A Large-scale Innovation Engine

When state capitalism meets bamboo entrepreneurship

Published: Jun 15, 2012

Most observers would agree that in China, the government is far more hands-on in terms of shaping commercial activities than in the Western world. Home-grown, emerging multinationals such as Lenovo, Huawei, and Haier are not only dominant players in substituting imports, but they are also groomed to become national champions, competing in the global market. With its state-owned enterprises operating in industries that the government deems strategic, China appears to be an archetypical example of what state capitalism entails. 

Yet, in reality, millions of privately-held, small firms thrive alongside these state-owned behemoths. No one knows exactly to what extent such unplanned entrepreneurial activities contribute to the county’s fast-growing economy. But collectively, private firms employ most of the country’s workers. Less than 15% of the total workforce is employed by state-owned enterprises. As expected, the less centrally orchestrated private sector is usually more daring when it comes to experimenting with new practices. Spontaneous autonomous entrepreneurial activities have proven to be most effective in capturing fleeting market opportunities: Taobao (a Chinese language web site for online shopping), Sina Weibo (a Chinese microblogging website), Renren (China’s social networking giant), and Netease's Fantasy Westward Journey (China's most popular online game) all fall outside the strategic purview of the central government. 

Such bamboo entrepreneurship has its limitations, however. Resource constraints prevent individual entrepreneurs from participating in high-technology, capital-intensive ventures. State-owned enterprises may be well suited to expanding in mature industries, but they are less effective at developing new businesses where flexibility, trial-and-error experimentation, and constant learning are key.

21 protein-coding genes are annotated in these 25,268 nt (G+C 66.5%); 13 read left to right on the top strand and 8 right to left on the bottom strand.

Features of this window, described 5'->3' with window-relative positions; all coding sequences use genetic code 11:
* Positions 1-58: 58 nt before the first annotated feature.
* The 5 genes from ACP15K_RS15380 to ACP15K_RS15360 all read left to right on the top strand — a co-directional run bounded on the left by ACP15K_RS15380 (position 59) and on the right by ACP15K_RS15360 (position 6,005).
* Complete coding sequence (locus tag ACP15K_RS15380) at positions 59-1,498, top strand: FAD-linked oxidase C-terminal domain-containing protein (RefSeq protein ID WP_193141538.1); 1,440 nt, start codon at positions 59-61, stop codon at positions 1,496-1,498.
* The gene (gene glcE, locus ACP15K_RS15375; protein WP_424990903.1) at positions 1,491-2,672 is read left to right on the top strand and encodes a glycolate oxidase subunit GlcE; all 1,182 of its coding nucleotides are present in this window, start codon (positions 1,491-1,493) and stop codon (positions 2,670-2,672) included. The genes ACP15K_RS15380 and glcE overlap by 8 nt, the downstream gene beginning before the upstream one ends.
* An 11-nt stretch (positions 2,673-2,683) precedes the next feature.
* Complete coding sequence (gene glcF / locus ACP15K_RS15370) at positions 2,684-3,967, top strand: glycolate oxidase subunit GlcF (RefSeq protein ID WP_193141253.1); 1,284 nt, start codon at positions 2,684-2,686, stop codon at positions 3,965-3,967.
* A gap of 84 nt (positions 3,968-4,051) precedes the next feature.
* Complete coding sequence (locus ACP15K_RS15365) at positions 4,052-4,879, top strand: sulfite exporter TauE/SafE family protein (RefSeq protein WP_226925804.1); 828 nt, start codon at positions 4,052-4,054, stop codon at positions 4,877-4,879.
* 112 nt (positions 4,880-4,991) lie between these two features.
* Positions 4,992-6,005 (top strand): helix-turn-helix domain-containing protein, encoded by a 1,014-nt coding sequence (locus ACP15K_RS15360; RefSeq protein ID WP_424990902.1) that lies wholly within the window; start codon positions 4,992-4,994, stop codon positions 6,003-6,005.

In the US and other developed countries, start-ups can benefit from stage-wise funding mechanisms when they require significant capital investment. An entrepreneur typically funds a startup through personal savings, along with friends and family. Startups that look promising may receive additional seed funding from angel investors. If business potential is demonstrated, a startup may attract further investment from venture capital funds before finally going public with an initial public offering (IPO). Venture capitalists and angel investors thus provide critical early capital to fund startups before they achieve a solid track record.  

Despite China’s rapid development of its capital market, it continues to focus on late-stage financing, such as for large enterprises looking to raise significant capital from the public, or for medium-size firms receiving funding during what is generally referred to as “VC institutional rounds.” Early stage investment by private investors is uncommon. Financing a startup through bank loans is also difficult. (China’s banking industry is mostly geared to provide state-owned enterprises with cheap capital.) The recent collapse of the shadow banking system further aggravated the financial constraints of startups, but interestingly, a new model is emerging to fill this funding gap.